76,1,99— April 7, 1868. G. M. MOWBRAY. Improvement in the manufacture of

nitroglycerine.

Compressed air, dried and cooled, is introduced during the process of manu-
facture, to preserve a low temperature, and convert any hyponitrous acid pro-
duced.

85, 906 -January 19,1869. S. CHESTER AND O. BURSTENBINDER. Improved

method of preparing nitroglycerine.

The ingredients are mixed under an atmosphere which will not support com-
bustion, as carbonic-acid gas. The mixture is cooled by the ebullition of cool
compressed carbonic-acid gas through it and caused to rotate by means of jets
of escaping gas.

86,701 — February 9, 1869. T. P. SHAFFNER. Improvement in preserving nitro-
glycerine, etc.
Water is placed in a vessel containing nitroglycerine for transportation or

storage.

98,756— August 17, 1869. T. P. SHAFFNER. Improvement in the manufacture of
nitro-glycerine.
A cold water jacketed tank is used, having curved agitating arms.

98,1,25— December 28, 1869. T. P. SHAFFNER. Improvement in the manufacture

of nitro-glycerine.

It is washed and agitated by forcing water and air into it by means of a per-
forated pipe at the bottom of a tank.

98,1,26— December 28, 1869. T. P. SHAFFNER. Improved process of preserving

nitroleum and other explosive liquids.

Sponge, or like elastic porous substance, is used to hold nitroglycerine in
suspension for storage or transportation. It is released by immersing charged
sponge in warm water— say 60° F.

112,8k8— March 21, 1871. E. A. L. ROBERTS. Improvement in the manufacture of

nitro-glycerine.

The amount of sulphuric acid in the acid bath is gradually increased simul-
taneously with the pouring in of the glycerine. The proportionate amount of
sulphuric acid used in the first instance is reduced.

112,8i9— March 21, 1871. E. A. L. ROBERTS. Improvement in the manufacture of

nitro-glycerine.

The glycerine is introduced in a bath of mixed acids in which a rapid circula-
tion of the fluid contents of the bath is maintained.

121,898— December 12, 1871. E. A. L. ROBERTS. Improvement in the manufacture

of nitro-glycerine.

The acids and glycerine are mixed in a water-cooled tube so constructed as to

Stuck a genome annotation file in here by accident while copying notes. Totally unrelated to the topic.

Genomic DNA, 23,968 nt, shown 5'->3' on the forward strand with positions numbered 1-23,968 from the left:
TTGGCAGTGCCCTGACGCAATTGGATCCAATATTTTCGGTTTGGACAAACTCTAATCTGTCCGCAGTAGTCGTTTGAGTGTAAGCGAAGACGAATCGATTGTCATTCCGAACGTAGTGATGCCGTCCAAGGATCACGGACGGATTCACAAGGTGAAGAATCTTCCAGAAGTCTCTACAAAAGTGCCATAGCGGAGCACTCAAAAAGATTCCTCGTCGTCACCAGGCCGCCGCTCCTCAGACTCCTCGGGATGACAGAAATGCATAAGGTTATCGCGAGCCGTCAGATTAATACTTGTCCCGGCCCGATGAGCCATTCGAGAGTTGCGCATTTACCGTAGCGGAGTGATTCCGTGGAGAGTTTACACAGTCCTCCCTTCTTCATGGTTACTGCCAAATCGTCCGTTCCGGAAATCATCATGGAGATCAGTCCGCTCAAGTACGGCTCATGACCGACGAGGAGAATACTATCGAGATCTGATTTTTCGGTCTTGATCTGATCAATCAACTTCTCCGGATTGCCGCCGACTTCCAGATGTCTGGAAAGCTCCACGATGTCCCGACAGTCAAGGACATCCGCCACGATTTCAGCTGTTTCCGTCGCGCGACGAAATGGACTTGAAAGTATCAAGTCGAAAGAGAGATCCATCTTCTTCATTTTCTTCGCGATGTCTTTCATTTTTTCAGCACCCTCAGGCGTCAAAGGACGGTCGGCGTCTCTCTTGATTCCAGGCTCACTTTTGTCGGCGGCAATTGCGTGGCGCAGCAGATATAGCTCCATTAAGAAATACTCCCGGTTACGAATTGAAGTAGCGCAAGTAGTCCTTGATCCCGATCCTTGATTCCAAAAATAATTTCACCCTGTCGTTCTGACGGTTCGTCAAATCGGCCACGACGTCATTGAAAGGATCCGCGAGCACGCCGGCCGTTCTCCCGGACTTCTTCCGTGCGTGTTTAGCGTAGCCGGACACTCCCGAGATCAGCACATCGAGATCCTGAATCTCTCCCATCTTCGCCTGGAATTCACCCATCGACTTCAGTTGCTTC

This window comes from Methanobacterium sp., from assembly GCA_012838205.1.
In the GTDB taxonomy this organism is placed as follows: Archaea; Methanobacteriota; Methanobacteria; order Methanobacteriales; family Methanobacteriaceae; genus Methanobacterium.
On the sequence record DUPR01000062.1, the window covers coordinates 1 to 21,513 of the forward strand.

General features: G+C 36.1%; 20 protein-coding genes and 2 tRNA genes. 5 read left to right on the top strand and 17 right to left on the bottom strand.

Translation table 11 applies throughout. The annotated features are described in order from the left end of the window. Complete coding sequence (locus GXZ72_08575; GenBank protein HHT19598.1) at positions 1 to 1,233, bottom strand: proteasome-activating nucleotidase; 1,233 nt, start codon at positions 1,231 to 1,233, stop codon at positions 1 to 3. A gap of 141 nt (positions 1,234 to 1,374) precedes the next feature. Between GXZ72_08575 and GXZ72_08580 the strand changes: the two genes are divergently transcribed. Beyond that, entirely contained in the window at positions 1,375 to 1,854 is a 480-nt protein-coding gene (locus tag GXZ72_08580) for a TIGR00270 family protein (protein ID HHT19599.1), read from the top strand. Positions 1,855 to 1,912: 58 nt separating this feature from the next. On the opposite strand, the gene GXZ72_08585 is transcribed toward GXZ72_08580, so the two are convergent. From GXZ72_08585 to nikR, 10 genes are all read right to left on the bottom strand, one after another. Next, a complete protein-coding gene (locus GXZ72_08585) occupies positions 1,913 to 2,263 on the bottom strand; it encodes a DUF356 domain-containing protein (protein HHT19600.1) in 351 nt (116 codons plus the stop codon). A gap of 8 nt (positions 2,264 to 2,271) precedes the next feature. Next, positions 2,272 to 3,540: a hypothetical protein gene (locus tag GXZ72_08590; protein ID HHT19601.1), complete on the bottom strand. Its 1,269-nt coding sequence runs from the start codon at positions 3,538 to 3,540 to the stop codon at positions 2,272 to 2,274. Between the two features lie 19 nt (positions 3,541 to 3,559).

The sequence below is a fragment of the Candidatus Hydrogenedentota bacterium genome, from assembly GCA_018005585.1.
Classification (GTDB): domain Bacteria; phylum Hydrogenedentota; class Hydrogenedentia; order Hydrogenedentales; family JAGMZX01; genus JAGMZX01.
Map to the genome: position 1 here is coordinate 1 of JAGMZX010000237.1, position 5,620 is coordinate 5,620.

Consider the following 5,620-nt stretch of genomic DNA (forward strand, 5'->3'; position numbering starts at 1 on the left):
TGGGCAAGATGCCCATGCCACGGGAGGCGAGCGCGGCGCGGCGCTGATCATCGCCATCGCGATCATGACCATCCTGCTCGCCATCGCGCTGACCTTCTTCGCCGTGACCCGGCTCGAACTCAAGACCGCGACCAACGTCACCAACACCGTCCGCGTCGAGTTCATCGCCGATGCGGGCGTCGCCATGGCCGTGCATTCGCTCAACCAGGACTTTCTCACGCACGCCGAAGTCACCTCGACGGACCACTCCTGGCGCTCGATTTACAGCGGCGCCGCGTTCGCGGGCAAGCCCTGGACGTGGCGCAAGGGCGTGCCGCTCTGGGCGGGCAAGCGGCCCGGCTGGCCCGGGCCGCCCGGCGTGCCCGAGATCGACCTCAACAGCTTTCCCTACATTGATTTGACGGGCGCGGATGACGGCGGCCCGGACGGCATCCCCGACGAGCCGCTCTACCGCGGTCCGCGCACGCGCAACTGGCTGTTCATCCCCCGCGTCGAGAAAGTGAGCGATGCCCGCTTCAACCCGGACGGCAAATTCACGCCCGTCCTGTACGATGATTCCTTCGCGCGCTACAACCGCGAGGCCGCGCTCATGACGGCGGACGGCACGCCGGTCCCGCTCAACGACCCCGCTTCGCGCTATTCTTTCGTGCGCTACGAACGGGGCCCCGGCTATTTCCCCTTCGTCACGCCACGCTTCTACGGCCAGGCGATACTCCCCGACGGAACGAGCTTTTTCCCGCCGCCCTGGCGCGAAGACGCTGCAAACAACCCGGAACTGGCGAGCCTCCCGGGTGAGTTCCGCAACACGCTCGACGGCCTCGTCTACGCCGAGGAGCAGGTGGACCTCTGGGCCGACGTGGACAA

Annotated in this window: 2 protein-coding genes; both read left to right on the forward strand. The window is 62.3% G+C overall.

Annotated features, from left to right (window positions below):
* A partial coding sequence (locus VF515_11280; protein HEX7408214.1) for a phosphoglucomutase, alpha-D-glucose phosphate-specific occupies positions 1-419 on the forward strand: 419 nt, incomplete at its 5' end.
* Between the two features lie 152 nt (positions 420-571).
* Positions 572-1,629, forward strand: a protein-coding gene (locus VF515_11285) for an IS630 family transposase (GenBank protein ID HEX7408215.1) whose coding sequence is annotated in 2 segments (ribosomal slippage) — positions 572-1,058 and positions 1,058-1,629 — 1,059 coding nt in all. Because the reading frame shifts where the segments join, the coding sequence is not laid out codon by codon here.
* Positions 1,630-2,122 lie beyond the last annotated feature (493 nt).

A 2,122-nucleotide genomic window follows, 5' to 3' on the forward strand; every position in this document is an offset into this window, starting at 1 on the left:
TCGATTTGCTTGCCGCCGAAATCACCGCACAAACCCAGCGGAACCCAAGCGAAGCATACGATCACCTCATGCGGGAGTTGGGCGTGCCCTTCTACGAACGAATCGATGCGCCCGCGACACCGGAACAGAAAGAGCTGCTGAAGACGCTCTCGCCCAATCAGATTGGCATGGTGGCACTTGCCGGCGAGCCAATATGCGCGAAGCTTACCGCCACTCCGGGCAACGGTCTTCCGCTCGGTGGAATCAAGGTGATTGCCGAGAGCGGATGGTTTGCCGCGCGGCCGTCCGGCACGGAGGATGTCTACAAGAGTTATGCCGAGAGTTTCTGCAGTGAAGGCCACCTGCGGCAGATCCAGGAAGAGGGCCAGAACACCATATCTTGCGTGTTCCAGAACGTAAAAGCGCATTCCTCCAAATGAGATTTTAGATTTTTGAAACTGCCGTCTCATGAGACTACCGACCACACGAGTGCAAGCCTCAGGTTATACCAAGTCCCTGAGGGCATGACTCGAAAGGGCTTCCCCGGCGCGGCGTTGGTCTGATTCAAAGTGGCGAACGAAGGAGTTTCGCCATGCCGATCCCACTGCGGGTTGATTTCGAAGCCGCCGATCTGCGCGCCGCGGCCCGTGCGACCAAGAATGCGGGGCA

produce the tumbling or cascading of the liquids within.

237,440 — April 1, 1878. A. HAMAR. Impovement in the manufacture of nitro-
glycerine.

The acid and glycerine flow through a trough and discharge upon a cooling-
coil, into a solution of sodium chloride.

16k,260—June 8, 1875. P. CASTELLANOS. Improvement in the manufacture of
nitro-sulphuric acid for manufacturing nitro-glycerine.
See Group I, Mixed Acids.

16k,261—June 8, 1875. P. CASTELLANOS. Improvement in recovering acids from

residuum of nitro-glycerine manufacture.

See Group I, Mixed Acids.
226,867— April 27, 1880. F. MANN. Process of manufacturing nitro-glycerine.

Nitroglycerine is separated from its acid mother liquor by freezing the mixed
acids and nitroglycerine and then separating the crystallized nitroglycerine
by a centrifugal machine.

21,0,516— April 26, 1881. L. HINCKLEY. Method of handling nitro-glycerine.
Nitroglycerine is confined in closed vessels, tubes, cartridges, or shells under

Eressure, to render it nonexplosive by ordinary shocks or jars. It can be thus
red from a gun with ordinary gunpowder.

21,1,91,1 — May 2k, 1881. G. S. DEAN. Method of preparing nitro-glycerine com-
pounds.

Nitroglycerine is mixed with a pulverulent nitro-compound and water (say
2 to 3 per cent of water) to increase the safety in handling and transportation.

262,769— August 15, 1SS-2. W. N. HILL. Process of and apparatus for the production
of nitro-glycerine.

Glycerine is mixed with a portion only of the acid, the reaction taking place
with agitation by air or otherwise, then the partially converted mixture is passed
into another and larger vessel, and the necessary quantity of acid added to
complete the conversion.



klS,070— October 15, 1889. E. LIEBERT. Manufacture of explosives.

Isoamyl nitrate is added to nitroglycerine, or a mixture of glycerine with
isoamyl nitrate or isoamyl alcohol is nitrated, to lower the freezing point and
make the nitroglycerine less sensitive to shocks.

iS2,SS6—July 15, 1890. S. D. SMOLIANINOFF. Explosive compound.